Katy Graham, College of Engineering, delivered a talk about “Wastewater-based epidemiology for public health: the COVID-19 pandemic and beyond”
Seminar Details: Thursday, 10/20/2022 from 2:30-4:00 pm ET.
Climate change and increasing urbanization is expected to impact public health in the future, in particular by increasing the frequency of health emergencies like the COVID-19 pandemic. Several shortcomings in our public health response to such emergencies, such as limited testing availability and biases in testing populations, have underestimated infections and disease transmission, leading to severe health consequences. Thus to track disease and target resources in a more robust way in the future, better surveillance and monitoring techniques need to be developed, particularly those that are non-invasive, unbiased, and quickly implementable. To this end, sewage surveillance, which has been used sporadically in research settings for decades, has emerged as a tool to monitor community transmission of pathogens. The ability of sewage to provide a “snapshot” of community health, regardless of individuals’ symptomatic disease status, socioeconomic status, or neighborhood, makes it a promising tool in the public health response toolbox. In this talk, I will present the underlying principles of sewage surveillance for pathogens, how data from sewage surveillance has been utilized by public health officials during the COVID-19 pandemic, and future directions utilizing sewage surveillance for characterizing disease transmission within communities.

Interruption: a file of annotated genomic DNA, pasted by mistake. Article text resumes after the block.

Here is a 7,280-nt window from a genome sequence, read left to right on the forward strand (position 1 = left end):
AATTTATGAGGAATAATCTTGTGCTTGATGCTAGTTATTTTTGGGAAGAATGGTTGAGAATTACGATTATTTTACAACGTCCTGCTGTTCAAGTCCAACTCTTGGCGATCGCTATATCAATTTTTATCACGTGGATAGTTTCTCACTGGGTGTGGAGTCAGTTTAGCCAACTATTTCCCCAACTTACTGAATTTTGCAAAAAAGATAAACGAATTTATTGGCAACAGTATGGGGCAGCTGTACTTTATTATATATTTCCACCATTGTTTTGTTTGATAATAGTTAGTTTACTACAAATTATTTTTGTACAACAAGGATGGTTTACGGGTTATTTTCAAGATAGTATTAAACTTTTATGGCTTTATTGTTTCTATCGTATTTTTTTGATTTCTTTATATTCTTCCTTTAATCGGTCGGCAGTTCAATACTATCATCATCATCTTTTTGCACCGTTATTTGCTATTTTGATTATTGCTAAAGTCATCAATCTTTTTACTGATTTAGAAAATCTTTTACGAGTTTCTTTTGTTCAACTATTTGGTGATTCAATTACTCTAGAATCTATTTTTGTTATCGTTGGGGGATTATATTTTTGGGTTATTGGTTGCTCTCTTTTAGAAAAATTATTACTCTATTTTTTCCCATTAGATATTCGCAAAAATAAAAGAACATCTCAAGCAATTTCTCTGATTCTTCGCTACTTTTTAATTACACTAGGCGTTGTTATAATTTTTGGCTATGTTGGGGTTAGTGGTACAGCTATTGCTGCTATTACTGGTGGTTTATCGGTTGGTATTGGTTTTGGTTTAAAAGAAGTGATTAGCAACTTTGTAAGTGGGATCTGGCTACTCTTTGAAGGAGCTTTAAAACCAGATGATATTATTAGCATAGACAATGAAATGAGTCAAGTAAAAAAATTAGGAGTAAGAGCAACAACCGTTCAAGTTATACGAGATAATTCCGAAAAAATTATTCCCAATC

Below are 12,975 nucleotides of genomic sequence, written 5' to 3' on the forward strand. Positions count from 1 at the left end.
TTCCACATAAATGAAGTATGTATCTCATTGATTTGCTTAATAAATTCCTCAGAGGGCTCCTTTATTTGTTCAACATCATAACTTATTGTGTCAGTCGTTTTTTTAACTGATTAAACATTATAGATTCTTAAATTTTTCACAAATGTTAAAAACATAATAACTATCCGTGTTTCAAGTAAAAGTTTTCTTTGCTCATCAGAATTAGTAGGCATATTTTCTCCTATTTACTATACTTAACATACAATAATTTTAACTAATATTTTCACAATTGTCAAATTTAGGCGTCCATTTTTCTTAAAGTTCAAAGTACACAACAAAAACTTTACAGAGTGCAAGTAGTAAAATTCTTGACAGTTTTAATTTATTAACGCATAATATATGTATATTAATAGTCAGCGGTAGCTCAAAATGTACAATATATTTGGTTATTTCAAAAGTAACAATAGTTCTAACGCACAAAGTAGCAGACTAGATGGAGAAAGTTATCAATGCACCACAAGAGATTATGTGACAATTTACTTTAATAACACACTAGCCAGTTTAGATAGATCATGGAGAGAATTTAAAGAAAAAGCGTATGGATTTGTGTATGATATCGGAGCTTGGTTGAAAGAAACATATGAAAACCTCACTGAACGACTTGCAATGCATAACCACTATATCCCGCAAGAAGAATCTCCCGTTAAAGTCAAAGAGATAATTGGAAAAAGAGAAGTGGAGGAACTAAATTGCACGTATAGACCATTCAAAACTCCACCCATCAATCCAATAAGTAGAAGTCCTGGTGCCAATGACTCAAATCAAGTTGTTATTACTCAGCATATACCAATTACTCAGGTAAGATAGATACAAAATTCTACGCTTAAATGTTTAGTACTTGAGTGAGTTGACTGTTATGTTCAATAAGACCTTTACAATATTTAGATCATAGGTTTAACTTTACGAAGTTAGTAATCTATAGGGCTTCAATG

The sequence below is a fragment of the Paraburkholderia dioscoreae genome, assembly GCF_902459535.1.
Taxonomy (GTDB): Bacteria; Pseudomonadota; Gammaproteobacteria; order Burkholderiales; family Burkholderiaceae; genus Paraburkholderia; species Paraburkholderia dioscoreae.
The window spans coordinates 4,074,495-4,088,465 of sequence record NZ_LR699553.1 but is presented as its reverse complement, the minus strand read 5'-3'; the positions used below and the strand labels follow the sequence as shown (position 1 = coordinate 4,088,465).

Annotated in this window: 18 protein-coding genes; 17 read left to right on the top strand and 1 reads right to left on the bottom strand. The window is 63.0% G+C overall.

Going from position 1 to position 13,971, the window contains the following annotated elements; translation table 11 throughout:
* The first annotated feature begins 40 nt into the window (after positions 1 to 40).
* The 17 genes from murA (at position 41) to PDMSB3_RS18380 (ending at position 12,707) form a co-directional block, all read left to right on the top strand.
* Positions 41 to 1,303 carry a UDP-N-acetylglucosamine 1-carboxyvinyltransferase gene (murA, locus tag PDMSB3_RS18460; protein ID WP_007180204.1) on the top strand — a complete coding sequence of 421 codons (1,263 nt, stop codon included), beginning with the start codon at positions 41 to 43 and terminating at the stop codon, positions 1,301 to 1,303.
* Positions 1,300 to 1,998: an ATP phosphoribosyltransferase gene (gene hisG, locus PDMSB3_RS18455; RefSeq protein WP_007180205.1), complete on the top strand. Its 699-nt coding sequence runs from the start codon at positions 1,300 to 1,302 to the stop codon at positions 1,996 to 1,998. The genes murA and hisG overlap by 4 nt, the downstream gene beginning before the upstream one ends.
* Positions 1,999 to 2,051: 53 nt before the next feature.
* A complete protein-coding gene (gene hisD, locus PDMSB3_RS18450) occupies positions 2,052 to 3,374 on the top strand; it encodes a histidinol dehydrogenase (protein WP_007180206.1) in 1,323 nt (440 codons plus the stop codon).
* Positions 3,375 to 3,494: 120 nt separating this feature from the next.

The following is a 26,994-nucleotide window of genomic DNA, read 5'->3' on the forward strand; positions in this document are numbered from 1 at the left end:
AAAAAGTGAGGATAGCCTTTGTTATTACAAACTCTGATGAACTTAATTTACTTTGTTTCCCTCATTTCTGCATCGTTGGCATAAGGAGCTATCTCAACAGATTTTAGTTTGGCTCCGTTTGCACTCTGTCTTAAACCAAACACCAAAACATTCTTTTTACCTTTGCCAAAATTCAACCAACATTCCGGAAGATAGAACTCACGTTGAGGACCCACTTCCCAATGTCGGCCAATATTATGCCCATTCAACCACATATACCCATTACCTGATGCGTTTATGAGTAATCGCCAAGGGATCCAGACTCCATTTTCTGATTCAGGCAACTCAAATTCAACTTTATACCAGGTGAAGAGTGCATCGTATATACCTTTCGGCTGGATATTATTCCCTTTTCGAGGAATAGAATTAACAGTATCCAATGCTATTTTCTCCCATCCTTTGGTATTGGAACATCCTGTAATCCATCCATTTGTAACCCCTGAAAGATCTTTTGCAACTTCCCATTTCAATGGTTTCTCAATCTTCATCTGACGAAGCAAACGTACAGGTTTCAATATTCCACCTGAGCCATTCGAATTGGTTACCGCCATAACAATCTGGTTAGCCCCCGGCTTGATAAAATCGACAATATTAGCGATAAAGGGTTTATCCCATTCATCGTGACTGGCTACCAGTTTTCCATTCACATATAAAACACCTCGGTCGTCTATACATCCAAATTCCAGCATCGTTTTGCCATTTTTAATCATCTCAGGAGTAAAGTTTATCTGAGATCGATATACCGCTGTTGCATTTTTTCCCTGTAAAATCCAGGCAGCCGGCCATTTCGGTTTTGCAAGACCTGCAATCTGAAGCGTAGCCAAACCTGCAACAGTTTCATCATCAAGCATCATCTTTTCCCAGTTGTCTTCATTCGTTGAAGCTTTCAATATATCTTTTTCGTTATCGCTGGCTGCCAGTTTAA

Annalisa Bracco, College of Sciences
Annalisa Bracco, College of Sciences, delivered a talk about “Indian Ocean interannual to decadal variability and malaria outbreaks in India.“
Seminar Details: Wednesday, 9/21/2022 from 10:00-11:30 am ET, IBB Suddath Room.
Joshua Weitz, College of Sciences
Joshua Weitz, College of Sciences, delivered a talk entitled “Pandemic Models and Mitigation: Translating Epidemic Principles into Practice.”
date/place: 9/8/2022, 2:30pm-4pm ET.
Abstract: The COVID-19 pandemic continues to impact the health and well-being communities all across the globe. From the outset, epidemic theory and models have played a key role in advancing understanding of the potential threat and in shaping public health responses. This talk will highlight ways that epidemic models served as a guide for mitigation and action-taking spanning both local and national scales, using collaborative examples developed at Georgia Tech that centered on mitigating the dangers associated with asymptomatic spread. But models, even good models, have limits. In practice, public health responses must be flexible enough to face the changing threat of an evolving virus and a transformed society. Hence in closing, I will address speculatively, or perhaps even aspirationally, the type of sustained changes needed to adapt acute responses into an infrastructure capable of preventing future pandemics.